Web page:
The cage comes with a ferplast tube which attaches to the cage via two short chains - these tubes retail at about £7 each separately so it's a decent inclusion. It also comes with a water bottle and metal food bowl with holder which attaches to the bars. All of these are nice accessories to have, but you will need to buy more to keep your rat/s entertained - personally I've also added some playsticks which act as sleeping quarters and something to chew on, and a rope hammock.
Overall I think the cage is really good - it's a viable alternative to the Jenny if you only have a pair of rats or one that needs to be kept alone and it's durable. The main downside to me is the price - as stated earlier it's only £20 less than the Jenny (on average) but half the size, and it's actually the same price as Ferplasts Furet cage* (which I will be reviewing when my suggestion goes through) which is a bigger cage with similar build quality. In conclusion I would say buy the Mary if cage height is an issue or you can get it for a decent price, otherwise I'd go for the Furet or a coated Jenny in a similar price bracket.
*Prices quoted for the Jenny and Furet cages are the current prices at Pets at Home - these prices widely differ online (mostly more expensive on the net for some strange reason).
The 'Mary' was the first rat cage I owned. I bought mine from Pets At Home but its no longer available there. You can get one from various pet supply websites for around £80, which I personally feel is overpriced for this cage and I would recommend you shop around as you can get better cages for much less money.
The Mary cage consists of a deep plastic base and a wire mesh top section which attaches by clipping onto the sides of the plastic. Most come with a piece of plastic tubing, a food bowl and a water bottle too. There are two doors to the cage, a small one at the front and a larger one on top.
The Mary is quite small for rats, they are very active animals who love to run around and play. They particularly love to climb so a cage with much more height to it than the Mary, that you can fill with fun obstacles and layers, is preferable. The Mary cage is also only suitable for a maximum of two rats, any more and it would be overcrowded.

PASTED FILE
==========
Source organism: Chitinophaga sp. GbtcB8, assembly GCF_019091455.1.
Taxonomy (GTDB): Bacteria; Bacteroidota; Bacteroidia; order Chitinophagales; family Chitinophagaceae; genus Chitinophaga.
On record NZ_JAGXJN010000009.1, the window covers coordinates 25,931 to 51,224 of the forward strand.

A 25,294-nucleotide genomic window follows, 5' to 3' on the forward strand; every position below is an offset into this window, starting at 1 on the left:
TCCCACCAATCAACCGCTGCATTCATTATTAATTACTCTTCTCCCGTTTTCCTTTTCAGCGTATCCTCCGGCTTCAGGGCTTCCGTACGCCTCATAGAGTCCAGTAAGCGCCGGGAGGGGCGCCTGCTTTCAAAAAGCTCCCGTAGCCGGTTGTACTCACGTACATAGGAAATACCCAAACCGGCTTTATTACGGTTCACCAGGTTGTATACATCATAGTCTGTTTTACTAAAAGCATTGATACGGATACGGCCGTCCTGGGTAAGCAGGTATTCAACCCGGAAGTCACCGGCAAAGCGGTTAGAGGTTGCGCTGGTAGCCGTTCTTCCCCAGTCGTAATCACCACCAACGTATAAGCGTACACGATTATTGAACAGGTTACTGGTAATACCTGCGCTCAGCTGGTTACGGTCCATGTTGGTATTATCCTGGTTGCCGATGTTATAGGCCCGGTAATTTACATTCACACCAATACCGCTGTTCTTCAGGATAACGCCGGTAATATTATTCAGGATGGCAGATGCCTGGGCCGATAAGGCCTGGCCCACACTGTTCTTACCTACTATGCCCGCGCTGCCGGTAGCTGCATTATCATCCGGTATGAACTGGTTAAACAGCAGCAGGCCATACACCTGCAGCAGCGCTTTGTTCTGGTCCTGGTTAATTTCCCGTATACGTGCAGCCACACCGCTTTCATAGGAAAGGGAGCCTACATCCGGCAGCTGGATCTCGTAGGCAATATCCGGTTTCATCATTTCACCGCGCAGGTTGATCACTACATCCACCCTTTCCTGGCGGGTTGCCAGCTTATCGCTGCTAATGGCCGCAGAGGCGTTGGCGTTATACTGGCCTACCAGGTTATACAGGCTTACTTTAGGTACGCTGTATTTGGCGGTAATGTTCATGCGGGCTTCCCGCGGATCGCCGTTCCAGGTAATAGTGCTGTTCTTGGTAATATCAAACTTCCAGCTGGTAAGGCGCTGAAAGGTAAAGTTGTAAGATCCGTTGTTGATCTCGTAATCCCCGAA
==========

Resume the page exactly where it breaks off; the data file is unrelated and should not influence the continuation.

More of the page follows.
The tube that comes with the cage is decent quality and rats do love running through and hiding in tubes, but the cage needs a lot more adding to it to make it a suitable home for a pair of rats.
The cage does have its good points, the base is nice and deep so the litter doesn't fall out of the bottom too much, its easy to clean and the bars are very narrowly spaced which reduces the risk of escapes!
I moved my first group of rats into a bigger, aviary style cage as soon as I could afford to, but I kept hold of the Mary and it came in handy again as they got older and were a bit more doddery and less able to clamber and run around. The Mary is good for elderly rats as it has a reasonably large footprint so they still get their space, but everything is at a level that is easy for them to reach. The cage is also good to have around as a 'hospital' cage in case one of your rats is ill and needs to be isolated from the others.
So in summary, the Mary is too small and restrictive for young, healthy, active rats but its handy to have around for older or poorly rats. The only issue is storing it as it doesn't flatpack, one for the loft!